"...So, in one movement, the PG awakens the essence of the character in you thus aligning your thoughts, feelings and will (objective) with that of the character. When this happens, your walk, your expressive mannerisms, your voice and line delivery are all inspired by one moving image. You perform the gesture prior to your scene to trigger your artistic nature. While in the scene, if your inspiration weakens, you simply envision the gesture in your imagination as you are acting and it will revitalize you."

Simply put, the PG is one definite movement that awakens in you, the essence of the character.  Once perfected, it can be done internally (in your imagination) instead of physically, to make you feel like you are your character.  In my classes, I advocate using PG in what I call "the moment before", that is, in the moments before the director says "Action".  It makes you feel as though you are the character instead of yourself.  It's like a shoe-horn to help you slip into your character.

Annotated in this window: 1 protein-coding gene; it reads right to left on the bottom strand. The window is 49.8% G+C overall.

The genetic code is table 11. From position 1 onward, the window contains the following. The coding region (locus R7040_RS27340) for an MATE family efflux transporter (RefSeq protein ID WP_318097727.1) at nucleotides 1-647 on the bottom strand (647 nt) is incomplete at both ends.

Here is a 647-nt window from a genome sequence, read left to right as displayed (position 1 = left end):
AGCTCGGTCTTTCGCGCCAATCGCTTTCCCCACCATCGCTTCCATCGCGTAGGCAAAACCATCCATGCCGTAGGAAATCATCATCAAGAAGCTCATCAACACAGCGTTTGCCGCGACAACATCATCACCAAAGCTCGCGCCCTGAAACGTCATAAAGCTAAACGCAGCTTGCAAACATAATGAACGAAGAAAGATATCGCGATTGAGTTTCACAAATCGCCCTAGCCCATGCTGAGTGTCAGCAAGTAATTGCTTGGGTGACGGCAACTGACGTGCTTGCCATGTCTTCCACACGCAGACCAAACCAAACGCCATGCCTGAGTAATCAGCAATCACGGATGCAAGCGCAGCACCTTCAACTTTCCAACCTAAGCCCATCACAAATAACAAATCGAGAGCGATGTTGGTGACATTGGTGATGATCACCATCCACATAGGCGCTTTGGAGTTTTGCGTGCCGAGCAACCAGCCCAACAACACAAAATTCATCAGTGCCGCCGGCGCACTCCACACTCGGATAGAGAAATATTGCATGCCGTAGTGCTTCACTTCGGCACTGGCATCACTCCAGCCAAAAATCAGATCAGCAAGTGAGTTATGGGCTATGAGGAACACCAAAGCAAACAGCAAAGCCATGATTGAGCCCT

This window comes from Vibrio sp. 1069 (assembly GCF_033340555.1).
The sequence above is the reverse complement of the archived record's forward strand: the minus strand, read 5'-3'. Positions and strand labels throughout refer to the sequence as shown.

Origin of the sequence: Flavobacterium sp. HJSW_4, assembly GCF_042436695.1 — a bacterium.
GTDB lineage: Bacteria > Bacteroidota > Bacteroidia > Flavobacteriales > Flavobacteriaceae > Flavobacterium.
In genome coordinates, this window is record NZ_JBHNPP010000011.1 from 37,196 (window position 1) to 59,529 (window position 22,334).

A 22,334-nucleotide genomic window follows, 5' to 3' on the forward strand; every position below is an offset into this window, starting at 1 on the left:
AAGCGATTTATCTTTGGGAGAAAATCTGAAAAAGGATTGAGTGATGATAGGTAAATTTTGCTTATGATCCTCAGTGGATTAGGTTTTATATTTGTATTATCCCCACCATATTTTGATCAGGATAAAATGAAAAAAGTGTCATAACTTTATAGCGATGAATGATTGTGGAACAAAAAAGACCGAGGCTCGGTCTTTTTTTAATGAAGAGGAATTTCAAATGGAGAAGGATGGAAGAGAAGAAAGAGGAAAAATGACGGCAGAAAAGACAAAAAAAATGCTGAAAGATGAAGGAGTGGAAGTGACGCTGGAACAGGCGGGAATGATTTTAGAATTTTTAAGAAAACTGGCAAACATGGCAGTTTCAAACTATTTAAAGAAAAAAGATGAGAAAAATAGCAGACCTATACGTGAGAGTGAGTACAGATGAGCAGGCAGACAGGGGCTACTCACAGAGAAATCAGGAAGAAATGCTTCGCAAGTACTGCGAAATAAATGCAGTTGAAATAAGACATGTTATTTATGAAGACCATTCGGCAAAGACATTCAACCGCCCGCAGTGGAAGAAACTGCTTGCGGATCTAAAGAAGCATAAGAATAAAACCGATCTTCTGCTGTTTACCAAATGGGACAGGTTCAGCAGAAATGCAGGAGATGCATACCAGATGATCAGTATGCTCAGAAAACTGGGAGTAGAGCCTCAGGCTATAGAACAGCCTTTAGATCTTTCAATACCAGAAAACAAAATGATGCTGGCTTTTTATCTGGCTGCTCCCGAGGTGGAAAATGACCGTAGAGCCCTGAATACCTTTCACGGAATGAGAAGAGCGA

The PG doesn't replace the way I teach creating "the moment before" in my technique, rather it 's an additional step that can be taken BEFORE creating a moment before.

Chekhov's own students included Marilyn MonroeAnthony QuinnClint Eastwood, Yul Brynner, Jack PalanceElia KazanPaula Strasberg, and Lloyd Bridges.  Moreover, noted actors such as Johnny Depp and Anthony Hopkins and Jack Nicholson have cited Chekhov's book as highly influential on their acting. Beatrice Straight also thanked Chekhov in her acceptance speech after winning her Oscar for her performance in Network (1976).